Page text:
Bonsai repotting basics
Generally, repotting occurs only every two or three years. The reason for repotting is to avoid the plant becoming "pot-bound" (when the roots become over-crowded.). Repotting permits new baby roots (feeders) to grow and the new soil provides for greater nutrition to the plant.
This process, simply put, involves:
- Choosing a larger pot.
- Carefully removing the plant from the small pot.
- Gently untangling the root system - avoiding tearing any of the roots.
- Shaking off old soil.
- Spraying roots with water so they don't dry out.
- Trimming the root by about half to two-thirds with bonsai clippers or shears to give more space to the feeder roots.
- Covering drainage hole with mesh and adding gravel or small stones.
- Placing new soil in larger pot.
- Putting the plant into the new pot and positioning it where you would like it.
- Spreading roots out as you're adding soil.
- Patting soil firmly around the root and base of the plant.
- Adding decorative items around tree.
- Watering the plant thoroughly.
- Pruning the leaves and branches to expedite its growth.
- Situating in a protected place away from too much sun, wind, cold, etc.
- Fertilizing about one month later.
Various species require different amount of light. Please see bonsai trees section of our website.
Fertilizing your bonsai tree
During growing season, your bonsai needs to be fertilized at least once a month. Be consistent and do it at the same time. (I always do mine on the 1st and 15th, because this helps me to remember!) Always use a water-soluble fertilizer and ask your local nursery for assistance if you have questions about a particular variety of plant. Always fertilize your plant after you've watered the plant!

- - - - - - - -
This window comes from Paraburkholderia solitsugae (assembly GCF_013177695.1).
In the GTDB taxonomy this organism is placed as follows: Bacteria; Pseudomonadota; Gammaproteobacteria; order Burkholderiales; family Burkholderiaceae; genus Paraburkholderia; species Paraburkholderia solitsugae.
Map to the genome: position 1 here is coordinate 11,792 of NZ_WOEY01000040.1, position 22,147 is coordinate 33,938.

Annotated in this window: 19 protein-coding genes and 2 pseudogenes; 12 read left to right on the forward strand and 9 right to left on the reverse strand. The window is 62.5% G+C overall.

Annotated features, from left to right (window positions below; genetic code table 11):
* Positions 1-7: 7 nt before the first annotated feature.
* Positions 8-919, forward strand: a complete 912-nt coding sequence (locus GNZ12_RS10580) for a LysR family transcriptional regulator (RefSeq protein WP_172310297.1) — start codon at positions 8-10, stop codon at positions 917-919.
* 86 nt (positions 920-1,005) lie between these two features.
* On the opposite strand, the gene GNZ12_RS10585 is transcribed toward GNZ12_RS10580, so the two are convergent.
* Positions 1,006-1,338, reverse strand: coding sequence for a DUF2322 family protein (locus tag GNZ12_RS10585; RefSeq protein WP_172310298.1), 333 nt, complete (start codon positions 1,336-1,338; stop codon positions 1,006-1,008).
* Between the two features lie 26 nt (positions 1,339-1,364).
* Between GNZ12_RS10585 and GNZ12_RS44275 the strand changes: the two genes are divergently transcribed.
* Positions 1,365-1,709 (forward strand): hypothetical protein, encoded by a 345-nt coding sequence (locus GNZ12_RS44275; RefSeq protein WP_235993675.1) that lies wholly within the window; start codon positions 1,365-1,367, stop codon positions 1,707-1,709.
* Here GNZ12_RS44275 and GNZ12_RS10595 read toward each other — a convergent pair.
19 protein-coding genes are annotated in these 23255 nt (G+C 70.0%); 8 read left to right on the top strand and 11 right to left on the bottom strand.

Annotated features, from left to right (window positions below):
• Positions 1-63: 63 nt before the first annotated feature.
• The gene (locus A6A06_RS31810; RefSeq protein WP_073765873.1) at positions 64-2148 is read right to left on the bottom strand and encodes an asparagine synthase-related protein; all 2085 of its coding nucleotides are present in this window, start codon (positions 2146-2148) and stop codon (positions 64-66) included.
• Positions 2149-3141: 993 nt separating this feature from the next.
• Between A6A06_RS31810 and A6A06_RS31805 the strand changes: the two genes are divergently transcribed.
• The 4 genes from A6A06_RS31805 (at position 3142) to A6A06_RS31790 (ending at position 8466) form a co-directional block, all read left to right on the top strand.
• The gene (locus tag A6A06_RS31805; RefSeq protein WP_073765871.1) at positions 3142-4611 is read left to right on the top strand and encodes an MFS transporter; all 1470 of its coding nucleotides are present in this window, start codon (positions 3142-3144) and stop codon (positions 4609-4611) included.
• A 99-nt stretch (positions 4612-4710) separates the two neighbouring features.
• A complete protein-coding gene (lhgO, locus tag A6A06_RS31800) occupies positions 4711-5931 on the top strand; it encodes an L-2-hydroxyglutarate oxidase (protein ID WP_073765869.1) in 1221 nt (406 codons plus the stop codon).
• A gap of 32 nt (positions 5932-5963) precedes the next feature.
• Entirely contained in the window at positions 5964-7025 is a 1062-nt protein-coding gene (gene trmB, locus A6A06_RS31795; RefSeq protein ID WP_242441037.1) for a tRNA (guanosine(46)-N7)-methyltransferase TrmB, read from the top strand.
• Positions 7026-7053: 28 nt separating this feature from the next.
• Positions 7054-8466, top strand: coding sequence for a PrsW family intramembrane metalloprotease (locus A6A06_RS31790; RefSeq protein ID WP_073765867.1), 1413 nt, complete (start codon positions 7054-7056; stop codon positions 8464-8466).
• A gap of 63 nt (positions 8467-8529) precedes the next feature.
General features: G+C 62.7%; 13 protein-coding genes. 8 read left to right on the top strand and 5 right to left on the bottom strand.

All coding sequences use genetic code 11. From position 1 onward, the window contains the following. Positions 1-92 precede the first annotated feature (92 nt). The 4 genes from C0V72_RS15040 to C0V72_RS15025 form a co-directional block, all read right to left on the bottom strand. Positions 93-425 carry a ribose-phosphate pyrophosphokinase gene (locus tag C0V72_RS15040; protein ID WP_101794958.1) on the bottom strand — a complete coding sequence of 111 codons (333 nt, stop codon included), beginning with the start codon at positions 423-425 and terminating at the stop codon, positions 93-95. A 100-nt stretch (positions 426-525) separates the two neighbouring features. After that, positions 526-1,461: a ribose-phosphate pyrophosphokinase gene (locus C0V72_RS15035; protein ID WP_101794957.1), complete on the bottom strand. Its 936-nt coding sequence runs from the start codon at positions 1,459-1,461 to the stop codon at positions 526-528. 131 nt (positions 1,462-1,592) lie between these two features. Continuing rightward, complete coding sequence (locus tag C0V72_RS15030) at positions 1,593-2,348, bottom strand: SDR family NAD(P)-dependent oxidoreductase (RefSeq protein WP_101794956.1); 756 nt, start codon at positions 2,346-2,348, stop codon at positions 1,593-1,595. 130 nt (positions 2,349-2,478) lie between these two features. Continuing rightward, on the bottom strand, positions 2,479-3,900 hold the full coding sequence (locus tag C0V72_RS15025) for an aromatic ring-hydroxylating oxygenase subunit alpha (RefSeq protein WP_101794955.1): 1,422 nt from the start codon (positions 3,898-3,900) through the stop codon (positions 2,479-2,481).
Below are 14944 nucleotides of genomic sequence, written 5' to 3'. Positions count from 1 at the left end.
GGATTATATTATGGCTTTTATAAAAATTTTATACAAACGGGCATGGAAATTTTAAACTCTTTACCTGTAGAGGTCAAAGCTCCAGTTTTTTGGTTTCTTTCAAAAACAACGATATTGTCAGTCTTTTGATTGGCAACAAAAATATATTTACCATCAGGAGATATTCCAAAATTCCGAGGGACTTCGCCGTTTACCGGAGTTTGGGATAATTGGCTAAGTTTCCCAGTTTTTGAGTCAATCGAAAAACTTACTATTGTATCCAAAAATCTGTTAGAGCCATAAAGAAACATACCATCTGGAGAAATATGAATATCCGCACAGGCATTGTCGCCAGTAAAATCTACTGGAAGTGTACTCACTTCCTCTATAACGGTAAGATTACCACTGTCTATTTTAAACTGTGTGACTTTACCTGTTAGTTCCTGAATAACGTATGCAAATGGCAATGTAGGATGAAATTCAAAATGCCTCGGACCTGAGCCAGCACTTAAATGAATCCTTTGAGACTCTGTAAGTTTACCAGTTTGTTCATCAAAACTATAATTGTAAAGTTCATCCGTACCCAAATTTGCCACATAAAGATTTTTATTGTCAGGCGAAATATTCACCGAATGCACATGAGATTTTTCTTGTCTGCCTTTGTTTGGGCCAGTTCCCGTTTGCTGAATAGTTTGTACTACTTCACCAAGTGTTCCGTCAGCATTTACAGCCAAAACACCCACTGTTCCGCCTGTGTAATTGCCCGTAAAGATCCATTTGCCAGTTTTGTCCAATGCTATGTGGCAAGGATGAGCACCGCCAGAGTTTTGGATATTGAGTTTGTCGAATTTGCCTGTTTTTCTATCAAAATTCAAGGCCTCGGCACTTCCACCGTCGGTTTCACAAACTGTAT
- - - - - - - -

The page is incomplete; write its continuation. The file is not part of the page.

Bonsai WiringThe process and art of wiring could really be the subject of an entire article or even a small book! Wiring with aluminum or copper wiring allows you to gain better control over your plant and helps enable you to manipulate the tree's branches and trunk.By placing wires in specially chosen places around the branches of your plant, you can "encourage" them to bend in certain directions. After you've wired a tree in this fashion, it will eventually "take hold" and actually grow that way - even without the wires holding it.
There are other reasons for wiring - such as creating special appearances, filling out dead spaces in the tree, or making tree appear to me older than they really are.
Proper bonsai watering is critical
Over-watering is probably one of the best ways to kill your plant. You can eventually learn how to sense your own plant's needs or spot signs - such as leaves dropping - of too much water.
A friend of mine has a system where he weighs his plants when he initially gets them. He does it first when they are dry; then again after dousing the soil with water. He uses the difference to determine how much water to give the plant each day.
Of course you can also overwater your bonsai - which can result in the roots rotting. The best thing to do is check your plant's soil daily and then water them if needed. Routine watering doesn't work well because temperatures and humidity in the air change and the water needs change with them.
The two golden rules of bonsai watering are:
- Never let your bonsai dry out completely!
- Never let your bonsai sit in a pool of water!
I hope these basics of bonsai tree care were presented clearly and will help you enjoy the comprehensively interesting bonsai art.